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Otx5 regulates genes that show circadian expression in the zebrafish pineal complex

Nature Genetics volume 30, pages 117121 (2002) | Download Citation

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Abstract

The photoneuroendocrine system translates environmental light conditions into the circadian production of endocrine and neuroendocrine signals. Central to this process is the pineal organ, which has a conserved role in the cyclical synthesis and release of melatonin to influence sleep patterns and seasonal reproduction1. In lower vertebrates, the pineal organ contains photoreceptors whose activity entrains an endogenous circadian clock and regulates transcription in pinealocytes1. In mammals, pineal function is influenced by retinal photoreceptors that project to the suprachiasmatic nucleus—the site of the endogenous circadian clock. A multisynaptic pathway then relays information about circadian rhythmicity and photoperiod to the pineal organ1. The gene cone rod homeobox (crx), a member of the orthodenticle homeobox (otx) family, is thought to regulate pineal circadian activity. In the mouse, targeted inactivation of Crx causes a reduction in pineal gene expression and attenuated entrainment to light/dark cycles2. Here we show that crx and otx5 orthologs are expressed in both the pineal organ and the asymmetrically positioned parapineal of larval zebrafish. Circadian gene expression is unaffected by a reduction in Crx expression but is inhibited specifically by depletion of Otx5. Our results indicate that Otx5 rather than Crx regulates genes that show circadian expression in the zebrafish pineal complex.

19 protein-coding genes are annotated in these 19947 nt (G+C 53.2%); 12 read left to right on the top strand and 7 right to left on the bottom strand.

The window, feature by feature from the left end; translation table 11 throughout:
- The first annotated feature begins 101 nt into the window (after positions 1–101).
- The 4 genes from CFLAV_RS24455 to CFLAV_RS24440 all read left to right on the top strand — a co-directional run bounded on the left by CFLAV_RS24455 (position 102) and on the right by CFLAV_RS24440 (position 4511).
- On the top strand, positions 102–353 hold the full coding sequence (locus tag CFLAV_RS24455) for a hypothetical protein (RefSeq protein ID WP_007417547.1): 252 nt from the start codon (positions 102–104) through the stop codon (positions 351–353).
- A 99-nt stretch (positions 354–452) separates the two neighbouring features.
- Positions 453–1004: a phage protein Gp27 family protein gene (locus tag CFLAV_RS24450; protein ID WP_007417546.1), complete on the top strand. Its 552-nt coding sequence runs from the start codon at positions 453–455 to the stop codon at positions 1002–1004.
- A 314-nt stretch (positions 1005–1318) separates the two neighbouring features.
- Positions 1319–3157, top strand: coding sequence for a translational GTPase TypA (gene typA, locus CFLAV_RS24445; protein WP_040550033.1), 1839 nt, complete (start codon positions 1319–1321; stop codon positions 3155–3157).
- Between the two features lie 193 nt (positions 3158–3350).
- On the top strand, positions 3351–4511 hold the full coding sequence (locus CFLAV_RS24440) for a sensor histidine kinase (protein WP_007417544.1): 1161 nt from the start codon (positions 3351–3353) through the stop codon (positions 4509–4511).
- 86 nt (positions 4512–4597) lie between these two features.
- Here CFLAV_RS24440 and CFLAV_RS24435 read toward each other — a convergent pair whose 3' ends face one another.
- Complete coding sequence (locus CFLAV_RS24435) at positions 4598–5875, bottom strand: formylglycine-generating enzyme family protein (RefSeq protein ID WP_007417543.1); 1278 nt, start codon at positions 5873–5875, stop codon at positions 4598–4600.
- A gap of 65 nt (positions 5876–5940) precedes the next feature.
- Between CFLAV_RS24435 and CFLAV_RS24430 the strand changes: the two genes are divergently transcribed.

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Acknowledgements

We thank M. Macurak, J. Prowell and L. Hantsoo for technical help. This work was supported by an American Cancer Society postdoctoral fellowship (J.T.G.), the Institut National de la Santé et de la Recherche Médicale, Centre National de la Recherche Scientifique, Hôpital Universitaire de Strasbourg, Association pour la Recherche sur le Cancer, Ligue Nationale Contre le Cancer (C.T., B.T.), NIH grants (C.T., B.T., P.A.R.) and an NRSA fellowship (J.O.L.).

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Affiliations

  1. Department of Embryology, Carnegie Institution of Washington, Baltimore, Maryland, 21210 USA.

    • Joshua T. Gamse
    • , Marnie E. Halpern
    •  & Jennifer O. Liang
  2. Department of Cell and Developmental Biology, University of Michigan, Ann Arbor, Michigan, 48109 USA.

    • Yu-Chi Shen
    •  & Pamela A. Raymond
  3. Institut de Génétique et Biologie Moléculaire et Cellulaire, CNRS/INSERM/ULP CU de Strasbourg 67404 Illkirch Cedex, Strasbourg, France.

    • Christine Thisse
    •  & Bernard Thisse

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Correspondence to Marnie E. Halpern.

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DOI

https://doi.org/10.1038/ng793

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